Composition and conceivable textures


This is a Dragon’s Dogma fanart I’ve been working for a while. I want a strong storytelling piece that would appeal to ADs in fantasy art/book/cardgame industry (so vague, wow. But hopefully this makes some sense) and also show conceivable and interesting lighting and texture on materials. I feel like his robe, mostly, could receive a bit more of realism and textures, so I’m stopping to browse more references and figure how to work with this lighting. Any insight would be superb!

I’m using the empty space around them to communicate a sense of desolation, but I’m worried the composition might seem too empty. What do you guys think? If I draw any more details on the bg, though, it draws attention from the main characters, which is not the path I want to go. I think this might be simply an issue on character placement on the canvas.

I’ve also received some valuable critique in before reaching this point; and the post might be relevand for some more info, in case necessary.

And some of my refs and inspirations - imgur

Thanks! :heart:


The anatomy/figure/clothing have issues with authenticity that I think could have been prevented if you actually worked from photo references you took yourself. There are some details you can’t just fake, and needs to be very specific, otherwise you end up with a lot of vagueness in form like your clothing creases that lack specificity,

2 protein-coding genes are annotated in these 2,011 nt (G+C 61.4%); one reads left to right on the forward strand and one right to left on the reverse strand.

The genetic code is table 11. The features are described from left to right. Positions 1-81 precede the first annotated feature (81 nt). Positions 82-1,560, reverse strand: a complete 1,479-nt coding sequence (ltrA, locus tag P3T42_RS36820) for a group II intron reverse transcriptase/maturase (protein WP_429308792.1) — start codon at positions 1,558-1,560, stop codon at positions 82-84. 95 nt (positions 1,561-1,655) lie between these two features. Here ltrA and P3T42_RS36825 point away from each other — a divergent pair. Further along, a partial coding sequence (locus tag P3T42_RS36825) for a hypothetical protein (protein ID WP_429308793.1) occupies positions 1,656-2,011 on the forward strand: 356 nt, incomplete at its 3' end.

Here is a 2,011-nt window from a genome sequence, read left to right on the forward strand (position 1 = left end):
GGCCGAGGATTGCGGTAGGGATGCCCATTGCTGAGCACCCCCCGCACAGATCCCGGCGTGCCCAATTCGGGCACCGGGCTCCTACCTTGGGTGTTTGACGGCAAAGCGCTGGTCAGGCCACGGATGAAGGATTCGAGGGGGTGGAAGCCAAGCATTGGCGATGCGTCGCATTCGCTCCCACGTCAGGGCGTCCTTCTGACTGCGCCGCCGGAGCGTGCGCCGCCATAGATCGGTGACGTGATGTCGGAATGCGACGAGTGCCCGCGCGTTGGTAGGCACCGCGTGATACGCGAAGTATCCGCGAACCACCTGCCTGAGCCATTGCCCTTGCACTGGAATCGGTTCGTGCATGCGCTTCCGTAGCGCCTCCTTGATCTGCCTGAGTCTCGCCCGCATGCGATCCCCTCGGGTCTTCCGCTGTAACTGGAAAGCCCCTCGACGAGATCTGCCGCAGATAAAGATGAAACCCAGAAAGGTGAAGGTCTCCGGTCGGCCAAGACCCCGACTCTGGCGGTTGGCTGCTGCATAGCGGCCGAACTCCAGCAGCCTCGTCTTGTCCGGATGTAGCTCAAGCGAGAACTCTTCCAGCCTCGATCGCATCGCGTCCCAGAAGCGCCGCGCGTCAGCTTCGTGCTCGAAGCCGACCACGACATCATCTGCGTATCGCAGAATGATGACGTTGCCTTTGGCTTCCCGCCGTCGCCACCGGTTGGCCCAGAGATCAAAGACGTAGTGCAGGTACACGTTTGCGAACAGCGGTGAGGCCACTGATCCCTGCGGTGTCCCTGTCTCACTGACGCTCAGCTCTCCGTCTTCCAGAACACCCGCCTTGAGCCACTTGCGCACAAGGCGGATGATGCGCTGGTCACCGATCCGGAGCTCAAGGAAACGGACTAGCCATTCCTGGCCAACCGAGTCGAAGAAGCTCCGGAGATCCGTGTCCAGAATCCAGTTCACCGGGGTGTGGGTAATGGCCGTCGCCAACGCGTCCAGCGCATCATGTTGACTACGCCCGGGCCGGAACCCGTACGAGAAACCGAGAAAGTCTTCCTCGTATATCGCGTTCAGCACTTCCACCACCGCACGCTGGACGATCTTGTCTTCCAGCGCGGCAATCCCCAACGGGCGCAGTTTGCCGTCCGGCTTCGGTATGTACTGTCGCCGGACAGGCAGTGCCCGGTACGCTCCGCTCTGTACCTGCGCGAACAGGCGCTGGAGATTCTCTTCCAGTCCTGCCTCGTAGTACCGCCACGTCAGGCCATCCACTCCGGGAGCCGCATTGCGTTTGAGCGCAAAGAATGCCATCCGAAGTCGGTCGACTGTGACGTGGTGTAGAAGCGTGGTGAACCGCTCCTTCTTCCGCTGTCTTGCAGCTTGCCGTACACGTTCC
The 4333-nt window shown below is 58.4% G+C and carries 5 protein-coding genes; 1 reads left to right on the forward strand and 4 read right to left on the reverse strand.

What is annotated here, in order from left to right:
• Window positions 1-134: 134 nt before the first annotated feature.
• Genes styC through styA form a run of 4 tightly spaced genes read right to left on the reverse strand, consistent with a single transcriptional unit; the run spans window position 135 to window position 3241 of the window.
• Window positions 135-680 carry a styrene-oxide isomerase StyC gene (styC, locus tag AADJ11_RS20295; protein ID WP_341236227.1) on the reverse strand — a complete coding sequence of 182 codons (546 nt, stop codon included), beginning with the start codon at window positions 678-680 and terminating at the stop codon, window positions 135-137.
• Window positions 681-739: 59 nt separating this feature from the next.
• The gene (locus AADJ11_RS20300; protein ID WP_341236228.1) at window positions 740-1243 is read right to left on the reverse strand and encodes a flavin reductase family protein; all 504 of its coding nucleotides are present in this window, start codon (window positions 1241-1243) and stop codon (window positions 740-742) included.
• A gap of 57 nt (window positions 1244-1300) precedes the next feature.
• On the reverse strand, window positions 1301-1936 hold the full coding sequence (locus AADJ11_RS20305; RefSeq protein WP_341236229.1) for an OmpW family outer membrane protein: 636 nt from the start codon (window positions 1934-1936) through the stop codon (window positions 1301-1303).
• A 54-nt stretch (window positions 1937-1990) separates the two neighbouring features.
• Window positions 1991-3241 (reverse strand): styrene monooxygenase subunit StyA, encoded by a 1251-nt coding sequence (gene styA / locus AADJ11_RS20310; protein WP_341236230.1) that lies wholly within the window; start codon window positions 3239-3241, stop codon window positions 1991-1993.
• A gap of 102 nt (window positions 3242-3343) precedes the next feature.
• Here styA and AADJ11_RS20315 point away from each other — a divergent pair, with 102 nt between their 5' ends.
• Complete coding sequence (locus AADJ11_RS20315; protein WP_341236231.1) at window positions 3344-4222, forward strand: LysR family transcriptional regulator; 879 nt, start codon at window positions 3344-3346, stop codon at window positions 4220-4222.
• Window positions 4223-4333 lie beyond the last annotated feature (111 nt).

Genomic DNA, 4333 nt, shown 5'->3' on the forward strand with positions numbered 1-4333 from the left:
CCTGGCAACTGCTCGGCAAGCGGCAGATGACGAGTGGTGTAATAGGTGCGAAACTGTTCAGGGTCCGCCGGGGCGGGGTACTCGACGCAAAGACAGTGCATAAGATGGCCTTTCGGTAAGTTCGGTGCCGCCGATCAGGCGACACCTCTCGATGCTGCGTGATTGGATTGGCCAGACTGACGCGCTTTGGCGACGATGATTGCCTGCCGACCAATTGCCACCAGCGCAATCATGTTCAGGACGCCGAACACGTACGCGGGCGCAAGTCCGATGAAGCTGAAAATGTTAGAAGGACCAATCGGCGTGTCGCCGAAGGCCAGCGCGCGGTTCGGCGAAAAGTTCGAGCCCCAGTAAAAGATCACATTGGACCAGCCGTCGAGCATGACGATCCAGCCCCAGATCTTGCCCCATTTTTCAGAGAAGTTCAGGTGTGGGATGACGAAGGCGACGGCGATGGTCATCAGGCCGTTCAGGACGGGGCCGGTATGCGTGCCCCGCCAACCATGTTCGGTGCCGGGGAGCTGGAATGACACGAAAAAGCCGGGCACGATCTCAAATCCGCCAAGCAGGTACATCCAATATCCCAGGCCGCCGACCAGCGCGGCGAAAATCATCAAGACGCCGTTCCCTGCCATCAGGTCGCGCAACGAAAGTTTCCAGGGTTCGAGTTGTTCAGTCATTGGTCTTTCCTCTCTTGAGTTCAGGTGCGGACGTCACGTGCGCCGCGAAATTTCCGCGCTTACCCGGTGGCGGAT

You can have family/friends/romantic partner put on whatever clothes/towels/bed sheets that could approximate the clothing you want, and then use household lights you have available to light them as closely to your intended result. If it’s just you, you can get in front of a mirror and use a tripod and shoot yourself as the model. You can even try different poses and angles and lighting to figure out what works best. Doing it that way works far better than trying to “Frankensteining” from whatever references you can collect online, because none of those reference images are tailored specifically for your narrative/intent. I have written about this issue in detail here:

The negative space to me is a bit stark, because the contrast it creates for the main figure is too strong. I think there’s always something you can do in the background that not only makes the composition better, but also improve the narrative too. So think about the premise of the story, who the characters are, what location they’re at, and what had happened previously just before this moment, and think about how establishing a stronger sense of place will make the narrative richer and more interesting.

Also, I think you’re missing some training in structural studies, where you really understand the distinct planes on forms. For example, a face is not just features floating on a soft egg form. There are distinct skeletal structures you need to understand that create sharper turning of forms such as cheeckbones, eye sockets, brow ridges, etc. And clothing creases aren’t just vague folds that lay upon vague cylindrical limbs and flat torsos. There are stress points, compression points, draping, and collecting that you need to analyze and understand.

All of this are stuff I teach in my workshop (though just a fraction of what I teach, since there’s so much more). I have written a lot of in-depth posts on the various subjects related to artistic development, and you can find most of them in the Art Techniques & Theories forum’s sticky threads: